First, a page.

Minnesota Attorney General Keith Ellison said on Thursday that he will not appeal a judge’s ruling that expanded abortion access in the state, effectively strengthening rights for people to receive the procedure in Minnesota with fewer restrictions.
A district court judge earlier this month struck down laws related to parental notification, hospitalization, mandated physician care and informed consent, ruling the laws infringed on the fundamental right to abortion granted by the state Supreme Court in a 1995 ruling.
The 2019 case, Doe v. Minnesota, was brought by abortion rights groups that argued certain laws that established requirements to receive an abortion in Minnesota — like a provision that only physicians could perform the procedure — were unconstitutional. The judge’s July 11 ruling eliminated these requirements, and now Ellison said he will not appeal the judge’s decision.
“In my view … not appealing the district court’s decision in Doe v. Minnesota is in the public interest and is the right legal decision,” Ellison said in a statement.
Ellison said that even though he personally felt the Minnesota laws “were not good policy,” he defended them as the state’s top legal officer. He also said an appeal likely would not be successful.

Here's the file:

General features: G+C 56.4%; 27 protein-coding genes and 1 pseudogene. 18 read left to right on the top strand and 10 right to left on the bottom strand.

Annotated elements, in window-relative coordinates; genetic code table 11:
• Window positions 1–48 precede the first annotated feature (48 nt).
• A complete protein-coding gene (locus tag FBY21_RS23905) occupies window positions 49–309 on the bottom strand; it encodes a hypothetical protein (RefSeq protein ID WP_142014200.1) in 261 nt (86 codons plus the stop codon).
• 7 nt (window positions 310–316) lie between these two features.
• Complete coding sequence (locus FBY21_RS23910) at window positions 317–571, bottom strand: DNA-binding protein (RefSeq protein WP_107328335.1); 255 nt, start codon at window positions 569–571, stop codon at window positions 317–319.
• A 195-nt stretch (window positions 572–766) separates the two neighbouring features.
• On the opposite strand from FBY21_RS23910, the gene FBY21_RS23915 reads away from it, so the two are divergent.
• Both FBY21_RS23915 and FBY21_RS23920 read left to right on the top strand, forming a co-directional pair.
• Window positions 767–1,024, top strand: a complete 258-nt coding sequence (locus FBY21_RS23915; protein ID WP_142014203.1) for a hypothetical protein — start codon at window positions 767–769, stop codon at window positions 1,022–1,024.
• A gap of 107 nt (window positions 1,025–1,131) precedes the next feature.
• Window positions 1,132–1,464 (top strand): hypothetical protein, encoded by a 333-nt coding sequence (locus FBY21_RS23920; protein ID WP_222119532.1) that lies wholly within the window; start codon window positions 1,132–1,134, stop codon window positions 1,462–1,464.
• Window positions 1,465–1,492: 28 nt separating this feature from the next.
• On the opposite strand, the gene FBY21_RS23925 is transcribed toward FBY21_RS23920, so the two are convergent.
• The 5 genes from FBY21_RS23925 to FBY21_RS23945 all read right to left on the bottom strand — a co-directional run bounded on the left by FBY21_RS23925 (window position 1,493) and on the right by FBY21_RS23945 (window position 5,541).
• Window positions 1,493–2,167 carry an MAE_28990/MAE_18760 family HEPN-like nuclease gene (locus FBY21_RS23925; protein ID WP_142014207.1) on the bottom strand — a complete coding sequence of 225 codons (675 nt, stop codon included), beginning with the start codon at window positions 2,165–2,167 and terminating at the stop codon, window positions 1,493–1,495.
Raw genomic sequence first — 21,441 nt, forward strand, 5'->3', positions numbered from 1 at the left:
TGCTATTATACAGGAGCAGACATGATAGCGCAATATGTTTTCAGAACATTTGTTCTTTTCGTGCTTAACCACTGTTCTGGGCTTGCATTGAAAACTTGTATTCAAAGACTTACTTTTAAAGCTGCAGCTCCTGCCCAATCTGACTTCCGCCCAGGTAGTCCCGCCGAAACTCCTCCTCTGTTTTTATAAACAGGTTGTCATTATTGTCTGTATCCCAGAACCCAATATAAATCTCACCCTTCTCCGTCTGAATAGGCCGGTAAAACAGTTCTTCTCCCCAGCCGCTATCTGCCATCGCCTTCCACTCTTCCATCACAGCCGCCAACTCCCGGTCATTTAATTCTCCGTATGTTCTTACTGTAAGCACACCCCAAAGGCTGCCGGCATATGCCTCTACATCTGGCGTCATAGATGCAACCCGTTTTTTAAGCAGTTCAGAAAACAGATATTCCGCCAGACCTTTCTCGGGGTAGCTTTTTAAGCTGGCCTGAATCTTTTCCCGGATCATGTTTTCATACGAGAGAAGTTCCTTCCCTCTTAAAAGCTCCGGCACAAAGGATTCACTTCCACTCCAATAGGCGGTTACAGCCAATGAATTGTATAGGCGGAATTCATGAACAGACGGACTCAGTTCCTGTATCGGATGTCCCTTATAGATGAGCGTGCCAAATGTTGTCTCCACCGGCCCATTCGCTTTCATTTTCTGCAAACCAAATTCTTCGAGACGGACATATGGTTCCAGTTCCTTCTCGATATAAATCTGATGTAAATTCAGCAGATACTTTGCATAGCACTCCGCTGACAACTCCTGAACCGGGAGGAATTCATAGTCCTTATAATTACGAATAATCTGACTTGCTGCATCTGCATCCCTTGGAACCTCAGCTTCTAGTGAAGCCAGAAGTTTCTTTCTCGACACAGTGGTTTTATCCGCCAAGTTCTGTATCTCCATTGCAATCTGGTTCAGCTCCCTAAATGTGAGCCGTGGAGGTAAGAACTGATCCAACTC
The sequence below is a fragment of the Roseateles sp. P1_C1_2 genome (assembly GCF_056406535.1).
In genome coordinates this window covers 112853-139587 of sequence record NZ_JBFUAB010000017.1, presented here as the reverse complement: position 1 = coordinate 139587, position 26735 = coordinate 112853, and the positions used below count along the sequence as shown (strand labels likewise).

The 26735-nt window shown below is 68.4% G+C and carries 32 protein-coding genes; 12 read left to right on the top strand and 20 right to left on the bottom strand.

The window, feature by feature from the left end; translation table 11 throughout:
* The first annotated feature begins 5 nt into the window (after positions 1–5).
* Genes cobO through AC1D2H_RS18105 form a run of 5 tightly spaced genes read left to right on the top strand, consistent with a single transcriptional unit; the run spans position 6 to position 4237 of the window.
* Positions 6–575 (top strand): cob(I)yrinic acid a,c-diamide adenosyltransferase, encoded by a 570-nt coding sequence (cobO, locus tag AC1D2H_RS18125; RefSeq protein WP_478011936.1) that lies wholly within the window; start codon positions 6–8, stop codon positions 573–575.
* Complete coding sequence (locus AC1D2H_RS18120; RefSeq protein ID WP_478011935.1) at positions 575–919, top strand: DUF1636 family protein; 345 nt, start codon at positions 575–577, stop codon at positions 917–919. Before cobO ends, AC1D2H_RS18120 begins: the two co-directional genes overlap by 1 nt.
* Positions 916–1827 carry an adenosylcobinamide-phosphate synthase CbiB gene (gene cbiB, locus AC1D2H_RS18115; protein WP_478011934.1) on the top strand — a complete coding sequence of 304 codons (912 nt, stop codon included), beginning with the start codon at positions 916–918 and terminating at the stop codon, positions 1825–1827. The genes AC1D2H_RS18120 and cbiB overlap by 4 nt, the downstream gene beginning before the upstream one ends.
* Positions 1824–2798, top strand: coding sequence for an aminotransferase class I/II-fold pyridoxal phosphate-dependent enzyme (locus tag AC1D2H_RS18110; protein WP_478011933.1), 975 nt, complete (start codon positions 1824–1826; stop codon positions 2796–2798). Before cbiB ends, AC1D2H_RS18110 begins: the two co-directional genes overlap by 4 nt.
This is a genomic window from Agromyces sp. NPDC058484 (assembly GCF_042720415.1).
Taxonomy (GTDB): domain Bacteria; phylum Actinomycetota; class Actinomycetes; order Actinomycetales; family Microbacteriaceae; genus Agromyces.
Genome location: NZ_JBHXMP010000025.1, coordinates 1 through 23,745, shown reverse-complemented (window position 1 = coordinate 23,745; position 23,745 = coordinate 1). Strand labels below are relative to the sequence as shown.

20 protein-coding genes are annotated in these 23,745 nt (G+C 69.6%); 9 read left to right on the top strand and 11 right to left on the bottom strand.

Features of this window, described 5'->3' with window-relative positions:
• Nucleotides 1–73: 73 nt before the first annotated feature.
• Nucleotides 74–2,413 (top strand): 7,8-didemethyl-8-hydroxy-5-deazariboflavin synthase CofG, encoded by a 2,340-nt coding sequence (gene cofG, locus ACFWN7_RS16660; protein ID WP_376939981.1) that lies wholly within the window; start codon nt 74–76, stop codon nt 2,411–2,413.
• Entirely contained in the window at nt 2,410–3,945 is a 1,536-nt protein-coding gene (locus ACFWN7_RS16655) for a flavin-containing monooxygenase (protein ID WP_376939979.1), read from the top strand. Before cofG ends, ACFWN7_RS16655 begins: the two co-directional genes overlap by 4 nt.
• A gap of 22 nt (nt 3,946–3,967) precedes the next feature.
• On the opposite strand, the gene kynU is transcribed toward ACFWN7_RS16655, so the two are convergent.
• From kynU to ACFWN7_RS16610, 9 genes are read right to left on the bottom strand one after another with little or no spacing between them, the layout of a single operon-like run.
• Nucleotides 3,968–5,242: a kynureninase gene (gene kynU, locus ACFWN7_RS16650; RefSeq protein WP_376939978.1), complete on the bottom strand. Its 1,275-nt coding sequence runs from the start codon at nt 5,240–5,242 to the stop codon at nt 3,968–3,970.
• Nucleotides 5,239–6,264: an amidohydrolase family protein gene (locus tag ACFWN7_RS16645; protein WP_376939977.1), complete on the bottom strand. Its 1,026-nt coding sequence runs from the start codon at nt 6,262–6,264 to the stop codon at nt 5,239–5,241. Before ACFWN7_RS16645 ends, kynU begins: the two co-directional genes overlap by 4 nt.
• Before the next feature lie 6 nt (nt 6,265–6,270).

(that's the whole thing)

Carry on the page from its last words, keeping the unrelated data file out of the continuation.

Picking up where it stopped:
The attorney general’s office said it spent $620,878 in taxpayer dollars and recorded 4,173 hours defending the laws since abortion rights advocates filed the lawsuit three years ago.
The court’s ruling — and Ellison’s decision to not appeal — seals Minnesota’s status as a refuge for abortion rights one month after the U.S. Supreme Court overturned Roe v. Wade, and an abortion ban went into effect in South Dakota. Another ban is likely to take effect in North Dakota in the coming weeks.
Jim Schultz, the GOP-endorsed candidate for Minnesota attorney general, denounced Ellison’s decision on Twitter.
“Yet another dereliction of duty by Keith Ellison. All motivated by his far-left politics,” Schultz said. “These bi-partisan statutes are clearly constitutional and Minnesota deserves an attorney general who will stand up to activist judges.”
Ellison said not appealing creates needed certainty for Minnesotans.
“Pregnant Minnesotans need to know what the law is,” Ellison said. “But a costly appeal that is unlikely to succeed will serve only to further delay the finality that all Minnesotans need and deserve. Allowing this decision to stand promotes that finality, especially as it is effective in every county of our state.”
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